Click here to check out the complete lineup but do let me point you to some especially exciting events:
– On March 7th at Cinema 21, there will be a screening of A Clockwork Orange, one of Stanley Kubrick’s most masterful works and featuring the still stirring synthesized soundtrack courtesy of Walter/Wendy Carlos.
– A celebration of Lou Reed’s all noise album Metal Machine Music on March 8th at Three Friends Coffeehouse that “will be revved up by PDX writer Amanda Sledz & danced by 3 Seattle Butoh artists: Joan Laage, Sheri Brown & Alan Sutherland.”
– A celebration of great modern LBGT composers at Holocene on March 9th, including works by Pauline Oliveros, Lou Harrison & Peter Maxwell Davies as performed by Classical Revolution PDX.
One of the finer record stores here in our fair city Beacon Sound is making the leap that fellow shops Mississippi and Jackpot have done and are starting their own in-house imprint. They’ve already dipped their toes into that world with a trio of cassette/digital releases, but now they’re looking to dive right into getting out its first vinyl release.
As is the way of our mixed up world, they need some help from their supporters and customers to make it happen. To that end, they’ve enacted a Kickstarter campaign to help them get out their first release: a collaboration between former Yellow Swans member Gabriel Saloman, and multi-instrumentalist Peter Broderick.
And that ain’t all: the store is going to be having a celebration of this new venture in, of all places, my old stomping ground in Seaview, Washington. Held at the Sou’Wester Lodge on October 25th and 26th, the event will feature sets by Messrs. Saloman and Broderick, as well as performances by Grouper, Rauelsson, and Apartment Fox.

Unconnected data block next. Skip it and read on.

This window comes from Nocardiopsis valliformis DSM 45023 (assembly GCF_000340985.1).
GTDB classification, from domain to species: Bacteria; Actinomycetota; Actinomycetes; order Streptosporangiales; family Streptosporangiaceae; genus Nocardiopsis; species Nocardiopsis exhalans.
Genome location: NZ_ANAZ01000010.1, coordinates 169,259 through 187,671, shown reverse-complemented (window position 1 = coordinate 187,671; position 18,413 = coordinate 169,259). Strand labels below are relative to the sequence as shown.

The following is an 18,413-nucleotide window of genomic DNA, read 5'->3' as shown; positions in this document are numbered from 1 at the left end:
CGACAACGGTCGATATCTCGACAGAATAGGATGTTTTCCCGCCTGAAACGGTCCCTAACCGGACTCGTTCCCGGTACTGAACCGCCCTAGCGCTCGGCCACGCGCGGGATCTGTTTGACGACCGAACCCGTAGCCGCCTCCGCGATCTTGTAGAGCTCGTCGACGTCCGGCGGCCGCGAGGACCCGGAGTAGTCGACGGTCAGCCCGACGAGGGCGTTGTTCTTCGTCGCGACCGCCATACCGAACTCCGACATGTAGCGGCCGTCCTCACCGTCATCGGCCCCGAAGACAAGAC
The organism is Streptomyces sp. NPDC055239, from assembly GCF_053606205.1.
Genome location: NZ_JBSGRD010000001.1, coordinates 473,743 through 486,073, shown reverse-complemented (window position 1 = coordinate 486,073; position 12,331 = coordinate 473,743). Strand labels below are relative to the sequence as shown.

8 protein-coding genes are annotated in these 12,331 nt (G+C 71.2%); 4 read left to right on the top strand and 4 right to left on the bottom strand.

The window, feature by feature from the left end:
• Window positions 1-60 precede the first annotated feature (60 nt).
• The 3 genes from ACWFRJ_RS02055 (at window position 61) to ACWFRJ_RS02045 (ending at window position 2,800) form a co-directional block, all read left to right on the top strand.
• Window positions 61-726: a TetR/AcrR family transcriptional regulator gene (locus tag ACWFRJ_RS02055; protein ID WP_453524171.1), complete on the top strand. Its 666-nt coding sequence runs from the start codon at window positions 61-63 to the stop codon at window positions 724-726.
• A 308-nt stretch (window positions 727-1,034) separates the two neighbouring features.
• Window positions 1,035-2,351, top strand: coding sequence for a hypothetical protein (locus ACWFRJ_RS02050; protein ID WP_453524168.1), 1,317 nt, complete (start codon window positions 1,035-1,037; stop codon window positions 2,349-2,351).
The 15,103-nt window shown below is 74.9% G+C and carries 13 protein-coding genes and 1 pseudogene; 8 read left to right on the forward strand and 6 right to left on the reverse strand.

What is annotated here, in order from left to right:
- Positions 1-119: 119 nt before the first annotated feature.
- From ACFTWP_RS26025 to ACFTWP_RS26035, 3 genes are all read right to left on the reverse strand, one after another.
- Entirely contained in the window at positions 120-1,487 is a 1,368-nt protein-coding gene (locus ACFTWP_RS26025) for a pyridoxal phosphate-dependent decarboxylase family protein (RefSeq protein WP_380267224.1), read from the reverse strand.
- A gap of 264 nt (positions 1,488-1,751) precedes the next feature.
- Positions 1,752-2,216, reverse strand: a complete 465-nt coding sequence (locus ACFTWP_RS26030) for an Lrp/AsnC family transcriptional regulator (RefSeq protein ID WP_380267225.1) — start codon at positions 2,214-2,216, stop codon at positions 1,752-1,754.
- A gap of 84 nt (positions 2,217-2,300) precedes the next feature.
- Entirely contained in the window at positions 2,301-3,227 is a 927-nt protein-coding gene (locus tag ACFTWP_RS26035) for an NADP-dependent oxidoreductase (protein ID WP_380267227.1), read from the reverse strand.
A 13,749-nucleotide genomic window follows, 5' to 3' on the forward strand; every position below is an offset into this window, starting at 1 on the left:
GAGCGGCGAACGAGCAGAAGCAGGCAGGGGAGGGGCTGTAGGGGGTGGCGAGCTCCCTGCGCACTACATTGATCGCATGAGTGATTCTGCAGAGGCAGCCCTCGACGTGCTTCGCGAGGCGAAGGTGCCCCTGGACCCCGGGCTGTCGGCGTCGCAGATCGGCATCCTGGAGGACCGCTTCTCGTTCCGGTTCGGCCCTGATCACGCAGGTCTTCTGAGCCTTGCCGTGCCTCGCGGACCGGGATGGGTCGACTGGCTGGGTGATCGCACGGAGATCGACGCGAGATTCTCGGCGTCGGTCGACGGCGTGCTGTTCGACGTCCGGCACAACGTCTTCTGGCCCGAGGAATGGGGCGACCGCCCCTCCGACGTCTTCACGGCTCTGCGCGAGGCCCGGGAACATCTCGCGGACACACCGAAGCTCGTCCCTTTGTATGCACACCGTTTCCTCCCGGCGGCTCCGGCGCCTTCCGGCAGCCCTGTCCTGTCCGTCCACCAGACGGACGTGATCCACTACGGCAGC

Here’s what I wrote about this bill for today’s Willamette Week: Dreamboat, the collaboration between Golden Retriever’s Matt Carlson and Jonathan Sielaff and guitarist Ilyas Ahmed, made its debut at the Old Church during last year’s MusicfestNW, and it was the perfect environment to fully absorb the gorgeous interplay between Carlson’s modular synth, Sielaff’s processed bass clarinet and Ahmed’s hushed vocals and guitar melodies. Combined, the elements create the kind of deep body-mind high familiar to both weed fanatics and distance runners. Opening act Concern adds to the heady quality of the night with long, expressive, droning, loop-based compositions built from acoustic instruments.
Dead Channel is a new collaboration between musician Cody Brandt and vocalist Jack Gilbert, which just released a cassette on the venerable Night People label. Their music has some weird Goth leanings to it, but keeps from sinking into that genre’s self-important mire by maintaining an audible sense of humor that reminds me at least of early Ween material.
The CMG’s regular series of events, held in the delightful and tempting Revival Drum Shop on N. Prescott, tonight invites two of the city’s finest percussionists to perform (I’m guessing) solo sets. Schonberg is perhaps the more better known of the two having worked with the much beloved post-punk trio Explode Into Colors and for her all percussion ensemble the Secret Drum Band, but LKN (or Lauren K. Newman) has some equally impressive credits to her name having backed up sci-fi rockers SubArachnoid Space, as well as Castanets.
Guenter Schlienz spent the better part of his younger years playing guitar in psychedelic rock bands before making the switch to modular synthesizers of his own construction in 2003. The move was the perfect one as his recent efforts (which has come in huge waves; he’s released three short-run cassettes already this year) has a delicate beauty to it that more immature artists would eschew in the place of clamor and noise. He’s joined on this bill by fellow synth explorers Pulse Emitter and Goodwill Smith.
As much as I love the idea of the Rontoms Sunday Sessions – two bands playing for free in the cozy confines of this E Portland bar – I rarely go these days as the music selection tends to be another pat on the back to the rather staid indie pop scene here in Portland. Yes, there have been plenty of exceptions to that rule and surely more to come, but I stand by my assessment. Anyway, tonight’s event has me pretty thrilled as it brings jazz quintet Blue Cranes out for an evening. They’ve been plenty busy since the release of their recent album Swim, playing PDX Jazz, St. Johns Bizarre, the Cathedral Park Jazz Festival, and plenty of local shows. But their muscular avant bop sounds should go incredibly well in the outdoor space where many of these events take place.